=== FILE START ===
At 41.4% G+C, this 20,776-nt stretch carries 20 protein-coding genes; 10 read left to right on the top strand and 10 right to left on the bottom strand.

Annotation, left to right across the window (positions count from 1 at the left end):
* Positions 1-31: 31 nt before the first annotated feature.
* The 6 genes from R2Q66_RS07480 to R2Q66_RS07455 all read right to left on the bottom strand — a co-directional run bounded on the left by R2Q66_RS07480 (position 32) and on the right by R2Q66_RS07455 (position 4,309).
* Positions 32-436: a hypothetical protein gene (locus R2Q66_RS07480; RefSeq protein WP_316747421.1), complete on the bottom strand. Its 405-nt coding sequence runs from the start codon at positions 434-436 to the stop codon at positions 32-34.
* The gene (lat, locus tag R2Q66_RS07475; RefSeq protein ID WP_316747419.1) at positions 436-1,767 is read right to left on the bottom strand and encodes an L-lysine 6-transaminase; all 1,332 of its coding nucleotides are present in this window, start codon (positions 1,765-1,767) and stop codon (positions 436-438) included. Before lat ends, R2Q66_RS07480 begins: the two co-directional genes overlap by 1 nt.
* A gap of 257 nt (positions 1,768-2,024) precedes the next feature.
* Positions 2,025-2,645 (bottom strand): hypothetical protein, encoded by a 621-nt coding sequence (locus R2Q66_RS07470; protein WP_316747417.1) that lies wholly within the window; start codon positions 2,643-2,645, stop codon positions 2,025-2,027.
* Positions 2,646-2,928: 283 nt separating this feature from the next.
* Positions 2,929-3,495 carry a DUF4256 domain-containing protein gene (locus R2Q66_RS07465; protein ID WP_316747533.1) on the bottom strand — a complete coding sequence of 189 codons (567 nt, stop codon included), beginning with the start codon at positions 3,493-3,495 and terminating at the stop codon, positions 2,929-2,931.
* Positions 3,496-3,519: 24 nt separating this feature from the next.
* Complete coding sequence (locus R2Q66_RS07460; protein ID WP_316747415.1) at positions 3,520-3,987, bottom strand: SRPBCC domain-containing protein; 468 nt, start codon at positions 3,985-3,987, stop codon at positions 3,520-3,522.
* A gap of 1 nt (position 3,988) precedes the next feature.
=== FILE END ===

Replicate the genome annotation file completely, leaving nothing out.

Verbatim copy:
At 41.4% G+C, this 20,776-nt stretch carries 20 protein-coding genes; 10 read left to right on the top strand and 10 right to left on the bottom strand.

Annotation, left to right across the window (positions count from 1 at the left end):
* Positions 1-31: 31 nt before the first annotated feature.
* The 6 genes from R2Q66_RS07480 to R2Q66_RS07455 all read right to left on the bottom strand — a co-directional run bounded on the left by R2Q66_RS07480 (position 32) and on the right by R2Q66_RS07455 (position 4,309).
* Positions 32-436: a hypothetical protein gene (locus R2Q66_RS07480; RefSeq protein WP_316747421.1), complete on the bottom strand. Its 405-nt coding sequence runs from the start codon at positions 434-436 to the stop codon at positions 32-34.
* The gene (lat, locus tag R2Q66_RS07475; RefSeq protein ID WP_316747419.1) at positions 436-1,767 is read right to left on the bottom strand and encodes an L-lysine 6-transaminase; all 1,332 of its coding nucleotides are present in this window, start codon (positions 1,765-1,767) and stop codon (positions 436-438) included. Before lat ends, R2Q66_RS07480 begins: the two co-directional genes overlap by 1 nt.
* A gap of 257 nt (positions 1,768-2,024) precedes the next feature.
* Positions 2,025-2,645 (bottom strand): hypothetical protein, encoded by a 621-nt coding sequence (locus R2Q66_RS07470; protein WP_316747417.1) that lies wholly within the window; start codon positions 2,643-2,645, stop codon positions 2,025-2,027.
* Positions 2,646-2,928: 283 nt separating this feature from the next.
* Positions 2,929-3,495 carry a DUF4256 domain-containing protein gene (locus R2Q66_RS07465; protein ID WP_316747533.1) on the bottom strand — a complete coding sequence of 189 codons (567 nt, stop codon included), beginning with the start codon at positions 3,493-3,495 and terminating at the stop codon, positions 2,929-2,931.
* Positions 3,496-3,519: 24 nt separating this feature from the next.
* Complete coding sequence (locus R2Q66_RS07460; protein ID WP_316747415.1) at positions 3,520-3,987, bottom strand: SRPBCC domain-containing protein; 468 nt, start codon at positions 3,985-3,987, stop codon at positions 3,520-3,522.
* A gap of 1 nt (position 3,988) precedes the next feature.